(5.) The reference is not to present-day Syria but to a bil[bar{a}]d al sh[bar{a}]m, comprised of Lebanon, Jordan, Palestine and Syria.

(6.) Saint Jerome, vita Hilarionis, XXV, quoted by Asad Rustum, T[bar{a}]rikh Kanisat Madinat Allah Ant[bar{a}]kiah al 'Uzma in L'Eglise de la cit[[acute{e}] de Dieu Antioche la grande, Beirut, 1954, v. 1, p. 392.

(7.) T[bar{a}]rikh al Ya'q[bar{u}]bi, v. 1, p. 254.

(8.) For a development of this idea supported by a detailed study of texts, refer to the work of Samir Khalil, specialist in the Christian Arab heritage. We cite as an example: Khalil, Samir, "La Tradition arabe chr[acute{e}]tienne et la chr[acute{e}]tient[acute{e}] de Terre Sainte" (The Arab Christian Tradition and Christianity of the Holy Land) in Christianity in the Holy Land, Studia Oecumenica Hierosolymitana, 1981.

(9.) En Islam. We cite here the title of a book by Henri Teissier, Archbishop of Algeria.

(10.) Eglise des Arabes, title of a book by Jean Corbon (Paris, Cerf, 1997). He may have chosen it at least partly because it does not pose any great problem from the theological point of view, but also because it offers a way out of the impasses presented by current usage.

(11.) The Nestorians went so far as to affirm that Christ was made up of two persons, one divine, the Logos, and the other human, Jesus. There was no union between the two, only a link.

(12.) See: Joseph, John, The Nestorians and their Muslim Neighbours, Princeton University Press, New Jersey, 1961. Raymond Le Coz, Histoire de l'Eglise d'Orient, Paris, Ceff, 1995.

(13.) Roum is the name given to the Byzantines by the Arabs.

(14.) Hajjar, Joseph, Les Chr[acute{e}]tiens Uniates du Proche-Orient (The Uniat Christians of the Near East), Paris, Editions do Seuil, 1962, p. 9.

(15.) Several Maronite historians recount their flight from the Orontes Valley to Mount Lebanon in 685. But this is widely disputed. See: Salibi, Kamal, A House of Many Mansions, London, I.B. Thauris, 1990.

(16.) According to the expression chosen by Wanis Semaan, a Protestant theologian, who chose Aliens at Home as the title of his book on the history and sociology of Protestantism in the Arab world.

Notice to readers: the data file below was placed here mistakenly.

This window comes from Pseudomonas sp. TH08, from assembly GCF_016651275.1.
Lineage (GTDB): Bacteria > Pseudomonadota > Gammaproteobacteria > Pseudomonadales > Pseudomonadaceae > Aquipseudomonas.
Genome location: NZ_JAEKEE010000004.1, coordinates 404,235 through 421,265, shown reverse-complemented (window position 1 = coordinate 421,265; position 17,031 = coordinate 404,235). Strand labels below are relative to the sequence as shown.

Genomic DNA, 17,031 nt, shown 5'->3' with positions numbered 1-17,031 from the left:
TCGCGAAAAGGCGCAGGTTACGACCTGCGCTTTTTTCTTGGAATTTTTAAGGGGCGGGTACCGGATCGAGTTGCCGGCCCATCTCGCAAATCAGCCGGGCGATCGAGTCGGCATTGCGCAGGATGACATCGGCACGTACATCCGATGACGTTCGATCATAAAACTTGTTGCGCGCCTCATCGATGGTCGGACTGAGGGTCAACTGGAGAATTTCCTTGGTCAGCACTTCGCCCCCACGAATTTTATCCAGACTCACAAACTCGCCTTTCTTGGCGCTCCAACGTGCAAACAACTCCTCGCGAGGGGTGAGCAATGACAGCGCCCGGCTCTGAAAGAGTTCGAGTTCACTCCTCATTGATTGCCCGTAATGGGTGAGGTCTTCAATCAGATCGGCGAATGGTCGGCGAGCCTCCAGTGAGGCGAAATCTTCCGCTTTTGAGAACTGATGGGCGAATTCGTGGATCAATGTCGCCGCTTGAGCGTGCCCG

(17.) Rodinson, Maxime, The idea of the minority in Islam, in Les minorit[acute{e}]s [grave{a}] l'[hat{a}] l'Etat-nation (Minorities in the age of the nation-state), Paris, Fayard, 1985, p. 94.

(18.) Haddad, Robert, Syrian Christians in Muslim Society, Princeton University Press, 1970, p. 4.

(19.) Ibid., p.4

(20.) Valognes, Jean-Pierre, Vie et Mort des Chr[acute{e}]tiens d'Orient (Life and Death of the Christians of the East), Paris, Fayard, 1994, p. 10.

(21.) Bat Ye'or, Juifs et Chr[acute{e}]tiens sous l'Islam, les "dhimmis" face au d[acute{e}]fi int[acute{e}]griste (Jews and Christians under Islam, the Dhimmis and the integrist challenge), Paris, Berg international, 1994, pp. 261-262.

(22.) Ibid., p. 326.

(23.) Amin, Gal[bar{a}]l, 'An Fadihat Ab[bar{u}] Qurq[bar{a}]s (referring to the Ab[bar{u}] Qurq[bar{a}]s scandal), Al Muntada, No. 56, Cairo, 1990, p. 28.

(24.) El Hassan Bin Talal, Christianity in the Arab World, Royal Institute for Inter-faith Studies, Amman, 1995, pp. 97-98.

(25.) We could cite the names of Muhammad Salim al 'Awwa, Tariq al Bishri, Fahmi Huwaydi, and al Shaykh Yusuf al Qaradawi.

(26.) Ignatius IV, "Speech at Notre-Dame de Paris" in Contacts, Revue Francaise de l'Orthodoxie, No. 123, 1983, p.275.
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Publication:International Review of Mission
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Date:Jan 1, 2000